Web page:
Starring: Felicia Day, Adam Rayner, Masam Holden, and Doug Jones.
The more I think about it, the more I find myself drawn to the idea that Felicia Day is similar to a young Orson Welles. Like Welles, Day has taken the medium in which she works to places that few others have dared to follow. And in the finest fashion of Welles, I think Day is constantly working to better her past accomplishments. Her fans are legion, so much so that she crowd sourced the The Guild before crowd sourcing was really a thing. In that light, it’s easy to understand Dragon Age: Redemption as an attempt to push the boundaries on what a web series can offer. We need only look at the challenges that went into Game of Thrones’ production to witness the demanding nature of live action High Fantasy. The fact that Day and co-producers Kim Evey, Dan Kaplow, and Greg Aronowitz have brought the world of BioWare’s Dragon Age to a web series is nothing short of a miracle.
While the fan in me wants to revel in this game to web series translation, the critic in me can’t help but think that the reach of this project exceeds its grasp. That isn’t to say that the show is doing anything particularly wrong. For a first attempt at bringing Dragon Age’s vast mythos to a non-game medium, the show is doing an admirable job. If we compare it to the low water mark of game to real world media, Super Mario Brothers, Dragon Age: Redemption is absolutely Oscar worthy. My concern is that there are some points where the difficulty of working in the fantasy genre is a little too obvious.
Let’s begin with the setting. When BioWare created Dragon Age: Origins, it came up with a huge, and I do mean huge, mythology. There’s a reason why I’ve yet to finish even the first Dragon Age game; I spend most of my time reading every scrap of back story that I find in-world. Ferelden, the nation where both Dragon Age games and this series are set, is as rich in detail as Westeros or Middle Earth. DA:R does a great job in bringing that richness to the screen. But on that point it’s a bit of a victim of its own success. Despite expository text panels at the outset of each episode, there’s nothing in the show that is inherently newbie friendly.
It’s not that it is hard to follow the main plot. Doug Jones plays a daemon possessed mage (mages get possessed by daemons quite often in the Dragon Age universe but you wouldn’t know that from the show) named Saarebas. When Saarebas breaks out of prison two rival forces seek to intercept him: The Templars and the Quinari. The Templars, hired goons of Ferelden’s church, The Chantry, hunt down mages gone rouge from the church’s authority as well as round up the kingdom’s feral mages. The Quinari are a race of empire builders who assimilate other species (humans, elves, et cetera) into their warrior philosophy. Adam Rayner plays the Templar, Cairn, and Day plays the Quinari elf-assassin Tallis. The two form a loose alliance to track Saarebas, agreeing to settle who takes custody of him when they finally catch up with him. Thus the main quest is established. The side quest involves a teenage elf (Masam Holden) rescuing his elf girlfriend and in the process becoming the “Keeper” of his tribe. It’s all a very time tested means of telling a fantasy story. The problem is in how the story unfolds.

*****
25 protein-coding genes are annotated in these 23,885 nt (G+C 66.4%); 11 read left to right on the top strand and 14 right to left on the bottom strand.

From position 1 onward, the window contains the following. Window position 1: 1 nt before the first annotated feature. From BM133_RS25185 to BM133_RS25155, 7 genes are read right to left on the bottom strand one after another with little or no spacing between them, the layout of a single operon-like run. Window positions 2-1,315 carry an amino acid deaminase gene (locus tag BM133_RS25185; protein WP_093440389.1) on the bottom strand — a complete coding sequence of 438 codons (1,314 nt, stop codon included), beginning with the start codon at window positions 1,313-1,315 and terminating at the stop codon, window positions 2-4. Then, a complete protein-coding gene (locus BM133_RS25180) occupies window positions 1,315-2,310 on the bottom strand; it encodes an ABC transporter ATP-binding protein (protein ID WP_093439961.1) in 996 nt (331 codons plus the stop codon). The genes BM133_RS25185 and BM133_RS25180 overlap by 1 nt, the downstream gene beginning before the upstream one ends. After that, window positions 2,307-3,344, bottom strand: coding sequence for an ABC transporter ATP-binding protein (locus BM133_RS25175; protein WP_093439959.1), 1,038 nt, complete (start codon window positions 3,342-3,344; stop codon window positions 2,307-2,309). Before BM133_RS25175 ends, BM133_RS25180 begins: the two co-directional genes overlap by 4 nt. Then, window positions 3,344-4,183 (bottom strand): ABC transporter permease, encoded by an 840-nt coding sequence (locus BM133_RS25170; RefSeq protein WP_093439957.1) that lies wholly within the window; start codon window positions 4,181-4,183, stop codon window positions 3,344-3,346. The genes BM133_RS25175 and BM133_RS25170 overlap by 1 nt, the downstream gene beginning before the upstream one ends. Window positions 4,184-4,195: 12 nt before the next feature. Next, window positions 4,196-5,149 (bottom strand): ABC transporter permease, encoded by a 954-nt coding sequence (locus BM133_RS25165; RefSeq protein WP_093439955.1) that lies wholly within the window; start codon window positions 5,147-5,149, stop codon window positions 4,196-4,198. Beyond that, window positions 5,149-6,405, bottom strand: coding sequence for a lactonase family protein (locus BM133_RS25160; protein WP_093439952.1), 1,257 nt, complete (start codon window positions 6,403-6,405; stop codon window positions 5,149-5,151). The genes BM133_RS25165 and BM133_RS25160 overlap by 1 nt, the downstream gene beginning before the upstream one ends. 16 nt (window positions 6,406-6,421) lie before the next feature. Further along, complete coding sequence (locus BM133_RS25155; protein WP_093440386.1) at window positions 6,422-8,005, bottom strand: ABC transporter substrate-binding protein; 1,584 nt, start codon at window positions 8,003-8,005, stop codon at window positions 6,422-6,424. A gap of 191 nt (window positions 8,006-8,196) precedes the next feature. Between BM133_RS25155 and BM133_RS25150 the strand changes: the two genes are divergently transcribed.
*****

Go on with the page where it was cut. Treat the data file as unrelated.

The characters’ motivations, as well as the gimmicks that move the plot, are inherently married to the Dragon Age universe. If the characters stopped to exposit on what a Phylactery does, why rouge mages are dangerous, or why the Chantry Templars are able to fight mages despite their magic, then the series would be all back story. Outside of existing DA fans, I really don’t know how well this series is going to play, especially in the female demographic. It’s quite the shame considering mainstream television has done nothing but bombard its audience with vapid female characters this year. In fact I’d pay real money to see Tallis sort out Whitney’s obnoxious laugh track.
Then there’s the question of the costumes and props. In world where Terra Nova uses spray painted nerf guns (What exactly is that show spending its money on?), it might seem peevish to pick on a web series for its swords and armour. However, I bring it up to illustrate the point that doing fantasy on-screen is damn expensive. Consider the templar armour shown below. Reproducing a real life prop that mirrored the game’s armour would not only be prohibitively expensive but also a burden for the actor wearing it. Never the less, the sheet metal job might draw a viewer out of their disbelief and potentially create a distraction from the care that went into other characters’ cloth and leather attire, as well as the gorgeous location shots.
Again, I draw attention to these short comings not to belittle the hard work of the cast and crew, but to commend what they have achieved in a genre where the smallest of flaws is unfortunately obvious. With more money props could look better, and episodes could run longer thus giving over a bit more time to developing the world as well as the story. Sadly, big money and web series rarely go hand in hand.
To that end, I propose we look at Dragon Age: Redemption as we would any other fan production. Under that lens of evaluation, it’s pretty remarkable stuff. Shot in only 12 days, Dragon Age: Redemption has the courage to attempt the impossible: to quantify for the real world the limitless potential of digital story telling. Achieving such a grand task is no small order. Assuming that BioWare treats this project as more than just an extended commercial for Dragon Age 2 DLC, and thus pours some cash into season 2, there is a lot of room for growth in this series. If it turns out to be a one-off, DA:R’s story is strong enough to make me come back for more, despite having some elements that strain my suspension of disbelief. Kudos to Felicia Day and company for having the tenacity to take on such a grand project.
Overall Score: +2